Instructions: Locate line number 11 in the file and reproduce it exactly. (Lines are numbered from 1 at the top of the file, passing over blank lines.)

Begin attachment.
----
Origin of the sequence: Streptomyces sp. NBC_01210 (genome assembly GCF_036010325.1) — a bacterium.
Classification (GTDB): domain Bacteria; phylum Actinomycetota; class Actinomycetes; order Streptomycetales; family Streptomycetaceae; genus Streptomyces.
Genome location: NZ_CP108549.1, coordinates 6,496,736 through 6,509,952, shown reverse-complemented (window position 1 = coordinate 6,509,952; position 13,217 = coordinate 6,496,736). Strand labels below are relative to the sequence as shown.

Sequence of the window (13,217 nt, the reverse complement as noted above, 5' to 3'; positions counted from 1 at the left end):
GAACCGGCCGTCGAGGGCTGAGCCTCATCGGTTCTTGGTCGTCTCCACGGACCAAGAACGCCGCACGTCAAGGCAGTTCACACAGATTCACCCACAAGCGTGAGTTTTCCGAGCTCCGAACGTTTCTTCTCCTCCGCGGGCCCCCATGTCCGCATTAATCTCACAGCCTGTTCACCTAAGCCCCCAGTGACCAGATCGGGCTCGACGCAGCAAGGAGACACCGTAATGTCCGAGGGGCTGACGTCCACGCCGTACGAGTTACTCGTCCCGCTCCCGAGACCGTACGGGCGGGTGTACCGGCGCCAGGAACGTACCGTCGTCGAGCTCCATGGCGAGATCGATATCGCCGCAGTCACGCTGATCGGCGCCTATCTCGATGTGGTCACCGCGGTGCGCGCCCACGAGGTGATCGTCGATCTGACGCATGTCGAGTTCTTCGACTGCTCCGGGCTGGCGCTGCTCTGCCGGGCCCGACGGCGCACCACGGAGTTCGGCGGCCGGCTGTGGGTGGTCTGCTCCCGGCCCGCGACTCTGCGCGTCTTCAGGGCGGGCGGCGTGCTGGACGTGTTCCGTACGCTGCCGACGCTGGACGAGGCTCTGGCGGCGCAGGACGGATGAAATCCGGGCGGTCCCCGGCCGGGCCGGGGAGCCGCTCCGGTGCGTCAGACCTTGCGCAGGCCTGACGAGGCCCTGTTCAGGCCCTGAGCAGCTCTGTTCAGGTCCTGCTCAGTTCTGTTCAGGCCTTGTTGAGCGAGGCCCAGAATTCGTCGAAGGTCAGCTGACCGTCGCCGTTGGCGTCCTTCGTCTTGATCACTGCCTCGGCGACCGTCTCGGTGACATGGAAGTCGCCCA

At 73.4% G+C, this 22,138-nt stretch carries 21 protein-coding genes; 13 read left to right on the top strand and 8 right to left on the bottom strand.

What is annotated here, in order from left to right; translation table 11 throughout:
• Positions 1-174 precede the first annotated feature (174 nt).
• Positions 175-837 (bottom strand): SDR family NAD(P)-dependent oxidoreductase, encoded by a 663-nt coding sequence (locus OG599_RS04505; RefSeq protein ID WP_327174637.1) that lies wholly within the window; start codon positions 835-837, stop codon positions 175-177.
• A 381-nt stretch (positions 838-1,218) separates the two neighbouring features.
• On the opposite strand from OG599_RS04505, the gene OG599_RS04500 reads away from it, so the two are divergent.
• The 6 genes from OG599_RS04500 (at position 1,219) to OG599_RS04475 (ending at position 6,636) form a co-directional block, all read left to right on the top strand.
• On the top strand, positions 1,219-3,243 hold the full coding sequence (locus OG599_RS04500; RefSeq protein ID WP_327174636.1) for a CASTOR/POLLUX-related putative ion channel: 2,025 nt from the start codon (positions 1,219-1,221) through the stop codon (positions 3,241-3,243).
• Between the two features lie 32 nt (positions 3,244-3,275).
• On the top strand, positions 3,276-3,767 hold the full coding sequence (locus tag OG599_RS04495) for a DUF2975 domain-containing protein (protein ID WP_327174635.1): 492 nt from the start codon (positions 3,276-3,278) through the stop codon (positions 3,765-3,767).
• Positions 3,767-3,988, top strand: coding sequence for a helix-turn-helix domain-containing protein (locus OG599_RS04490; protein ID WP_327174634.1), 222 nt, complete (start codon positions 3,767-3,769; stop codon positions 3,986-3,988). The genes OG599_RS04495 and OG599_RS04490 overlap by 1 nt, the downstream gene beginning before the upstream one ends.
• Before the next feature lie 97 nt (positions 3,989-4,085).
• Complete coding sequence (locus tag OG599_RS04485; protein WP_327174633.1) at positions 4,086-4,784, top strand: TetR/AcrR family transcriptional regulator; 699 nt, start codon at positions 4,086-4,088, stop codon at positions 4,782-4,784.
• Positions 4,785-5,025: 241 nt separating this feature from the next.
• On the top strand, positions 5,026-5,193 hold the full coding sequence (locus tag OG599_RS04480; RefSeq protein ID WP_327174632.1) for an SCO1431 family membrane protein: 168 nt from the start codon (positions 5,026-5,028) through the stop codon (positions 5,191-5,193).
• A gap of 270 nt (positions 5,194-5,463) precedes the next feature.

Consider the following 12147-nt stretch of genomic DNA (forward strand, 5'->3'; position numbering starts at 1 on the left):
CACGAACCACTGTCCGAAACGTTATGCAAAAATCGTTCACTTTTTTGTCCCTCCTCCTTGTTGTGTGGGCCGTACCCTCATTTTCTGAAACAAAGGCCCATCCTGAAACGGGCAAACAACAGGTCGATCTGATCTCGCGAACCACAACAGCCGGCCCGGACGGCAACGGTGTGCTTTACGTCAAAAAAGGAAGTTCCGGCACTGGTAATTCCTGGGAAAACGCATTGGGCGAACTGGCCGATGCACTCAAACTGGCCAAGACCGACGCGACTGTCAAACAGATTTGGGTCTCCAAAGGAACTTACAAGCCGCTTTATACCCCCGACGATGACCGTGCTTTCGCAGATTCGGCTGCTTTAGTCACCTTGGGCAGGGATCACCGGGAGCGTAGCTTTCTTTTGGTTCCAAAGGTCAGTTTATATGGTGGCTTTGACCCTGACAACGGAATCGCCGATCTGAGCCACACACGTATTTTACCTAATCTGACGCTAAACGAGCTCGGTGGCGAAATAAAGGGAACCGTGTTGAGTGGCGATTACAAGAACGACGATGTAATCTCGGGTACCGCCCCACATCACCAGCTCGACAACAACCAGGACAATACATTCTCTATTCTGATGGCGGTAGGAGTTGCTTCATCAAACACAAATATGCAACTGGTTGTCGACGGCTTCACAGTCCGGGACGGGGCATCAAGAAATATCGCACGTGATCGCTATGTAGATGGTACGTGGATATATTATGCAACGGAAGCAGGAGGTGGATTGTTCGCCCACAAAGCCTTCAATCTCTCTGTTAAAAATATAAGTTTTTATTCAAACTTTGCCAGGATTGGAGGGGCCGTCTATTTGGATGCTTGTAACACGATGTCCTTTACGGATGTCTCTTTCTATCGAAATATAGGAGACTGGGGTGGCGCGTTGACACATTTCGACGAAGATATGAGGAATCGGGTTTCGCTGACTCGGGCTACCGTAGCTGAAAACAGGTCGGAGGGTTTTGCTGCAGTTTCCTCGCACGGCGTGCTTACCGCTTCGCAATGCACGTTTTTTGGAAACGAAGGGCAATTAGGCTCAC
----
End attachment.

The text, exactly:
• On the opposite strand from OG599_RS04505, the gene OG599_RS04500 reads away from it, so the two are divergent.